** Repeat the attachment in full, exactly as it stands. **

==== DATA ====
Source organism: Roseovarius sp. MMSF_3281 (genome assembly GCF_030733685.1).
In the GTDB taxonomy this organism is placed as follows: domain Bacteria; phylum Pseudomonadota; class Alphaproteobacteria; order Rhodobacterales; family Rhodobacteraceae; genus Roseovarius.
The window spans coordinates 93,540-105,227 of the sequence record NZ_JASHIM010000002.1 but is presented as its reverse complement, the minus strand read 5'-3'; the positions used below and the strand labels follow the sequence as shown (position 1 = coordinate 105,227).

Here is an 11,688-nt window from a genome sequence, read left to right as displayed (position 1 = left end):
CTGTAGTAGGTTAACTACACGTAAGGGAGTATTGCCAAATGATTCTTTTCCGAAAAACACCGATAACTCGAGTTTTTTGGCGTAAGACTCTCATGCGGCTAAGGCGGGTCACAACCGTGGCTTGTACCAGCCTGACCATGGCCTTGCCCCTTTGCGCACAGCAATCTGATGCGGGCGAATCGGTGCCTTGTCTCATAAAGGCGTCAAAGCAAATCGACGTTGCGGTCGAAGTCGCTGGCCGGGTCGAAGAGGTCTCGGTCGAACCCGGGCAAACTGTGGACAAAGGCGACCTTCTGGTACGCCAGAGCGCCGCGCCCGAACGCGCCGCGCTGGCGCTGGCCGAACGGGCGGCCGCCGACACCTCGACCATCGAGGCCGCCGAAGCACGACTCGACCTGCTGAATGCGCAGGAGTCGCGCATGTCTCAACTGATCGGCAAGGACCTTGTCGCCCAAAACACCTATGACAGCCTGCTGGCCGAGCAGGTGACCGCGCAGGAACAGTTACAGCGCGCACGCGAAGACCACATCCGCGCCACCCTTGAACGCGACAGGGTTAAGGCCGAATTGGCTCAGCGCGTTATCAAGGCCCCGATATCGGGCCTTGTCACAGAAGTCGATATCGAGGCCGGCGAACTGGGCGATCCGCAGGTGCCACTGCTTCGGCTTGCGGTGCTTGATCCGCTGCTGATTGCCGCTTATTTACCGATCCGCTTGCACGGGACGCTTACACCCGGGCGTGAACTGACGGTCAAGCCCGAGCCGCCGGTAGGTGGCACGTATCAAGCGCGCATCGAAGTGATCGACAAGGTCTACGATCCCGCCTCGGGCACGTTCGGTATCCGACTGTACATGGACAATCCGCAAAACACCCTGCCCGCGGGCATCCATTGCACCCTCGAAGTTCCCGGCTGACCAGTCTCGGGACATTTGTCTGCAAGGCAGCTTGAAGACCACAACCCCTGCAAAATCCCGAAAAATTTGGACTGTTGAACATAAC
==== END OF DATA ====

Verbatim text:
Source organism: Roseovarius sp. MMSF_3281 (genome assembly GCF_030733685.1).
In the GTDB taxonomy this organism is placed as follows: domain Bacteria; phylum Pseudomonadota; class Alphaproteobacteria; order Rhodobacterales; family Rhodobacteraceae; genus Roseovarius.
The window spans coordinates 93,540-105,227 of the sequence record NZ_JASHIM010000002.1 but is presented as its reverse complement, the minus strand read 5'-3'; the positions used below and the strand labels follow the sequence as shown (position 1 = coordinate 105,227).

Here is an 11,688-nt window from a genome sequence, read left to right as displayed (position 1 = left end):
CTGTAGTAGGTTAACTACACGTAAGGGAGTATTGCCAAATGATTCTTTTCCGAAAAACACCGATAACTCGAGTTTTTTGGCGTAAGACTCTCATGCGGCTAAGGCGGGTCACAACCGTGGCTTGTACCAGCCTGACCATGGCCTTGCCCCTTTGCGCACAGCAATCTGATGCGGGCGAATCGGTGCCTTGTCTCATAAAGGCGTCAAAGCAAATCGACGTTGCGGTCGAAGTCGCTGGCCGGGTCGAAGAGGTCTCGGTCGAACCCGGGCAAACTGTGGACAAAGGCGACCTTCTGGTACGCCAGAGCGCCGCGCCCGAACGCGCCGCGCTGGCGCTGGCCGAACGGGCGGCCGCCGACACCTCGACCATCGAGGCCGCCGAAGCACGACTCGACCTGCTGAATGCGCAGGAGTCGCGCATGTCTCAACTGATCGGCAAGGACCTTGTCGCCCAAAACACCTATGACAGCCTGCTGGCCGAGCAGGTGACCGCGCAGGAACAGTTACAGCGCGCACGCGAAGACCACATCCGCGCCACCCTTGAACGCGACAGGGTTAAGGCCGAATTGGCTCAGCGCGTTATCAAGGCCCCGATATCGGGCCTTGTCACAGAAGTCGATATCGAGGCCGGCGAACTGGGCGATCCGCAGGTGCCACTGCTTCGGCTTGCGGTGCTTGATCCGCTGCTGATTGCCGCTTATTTACCGATCCGCTTGCACGGGACGCTTACACCCGGGCGTGAACTGACGGTCAAGCCCGAGCCGCCGGTAGGTGGCACGTATCAAGCGCGCATCGAAGTGATCGACAAGGTCTACGATCCCGCCTCGGGCACGTTCGGTATCCGACTGTACATGGACAATCCGCAAAACACCCTGCCCGCGGGCATCCATTGCACCCTCGAAGTTCCCGGCTGACCAGTCTCGGGACATTTGTCTGCAAGGCAGCTTGAAGACCACAACCCCTGCAAAATCCCGAAAAATTTGGACTGTTGAACATAAC